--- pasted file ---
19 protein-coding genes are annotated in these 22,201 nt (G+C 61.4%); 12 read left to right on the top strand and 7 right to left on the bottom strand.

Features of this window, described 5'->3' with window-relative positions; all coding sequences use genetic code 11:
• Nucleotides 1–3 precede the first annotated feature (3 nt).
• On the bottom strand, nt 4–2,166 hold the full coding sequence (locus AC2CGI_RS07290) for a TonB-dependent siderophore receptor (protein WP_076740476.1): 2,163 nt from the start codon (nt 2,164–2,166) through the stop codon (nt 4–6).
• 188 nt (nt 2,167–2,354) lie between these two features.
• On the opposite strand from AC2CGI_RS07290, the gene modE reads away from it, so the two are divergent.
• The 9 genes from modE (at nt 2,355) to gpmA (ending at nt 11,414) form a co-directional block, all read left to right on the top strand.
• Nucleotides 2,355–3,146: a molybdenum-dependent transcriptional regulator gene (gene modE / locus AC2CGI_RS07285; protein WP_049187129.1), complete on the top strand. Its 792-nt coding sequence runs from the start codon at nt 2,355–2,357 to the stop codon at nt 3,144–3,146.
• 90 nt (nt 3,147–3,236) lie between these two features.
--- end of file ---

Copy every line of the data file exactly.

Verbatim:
19 protein-coding genes are annotated in these 22,201 nt (G+C 61.4%); 12 read left to right on the top strand and 7 right to left on the bottom strand.

Features of this window, described 5'->3' with window-relative positions; all coding sequences use genetic code 11:
• Nucleotides 1–3 precede the first annotated feature (3 nt).
• On the bottom strand, nt 4–2,166 hold the full coding sequence (locus AC2CGI_RS07290) for a TonB-dependent siderophore receptor (protein WP_076740476.1): 2,163 nt from the start codon (nt 2,164–2,166) through the stop codon (nt 4–6).
• 188 nt (nt 2,167–2,354) lie between these two features.
• On the opposite strand from AC2CGI_RS07290, the gene modE reads away from it, so the two are divergent.
• The 9 genes from modE (at nt 2,355) to gpmA (ending at nt 11,414) form a co-directional block, all read left to right on the top strand.
• Nucleotides 2,355–3,146: a molybdenum-dependent transcriptional regulator gene (gene modE / locus AC2CGI_RS07285; protein WP_049187129.1), complete on the top strand. Its 792-nt coding sequence runs from the start codon at nt 2,355–2,357 to the stop codon at nt 3,144–3,146.
• 90 nt (nt 3,147–3,236) lie between these two features.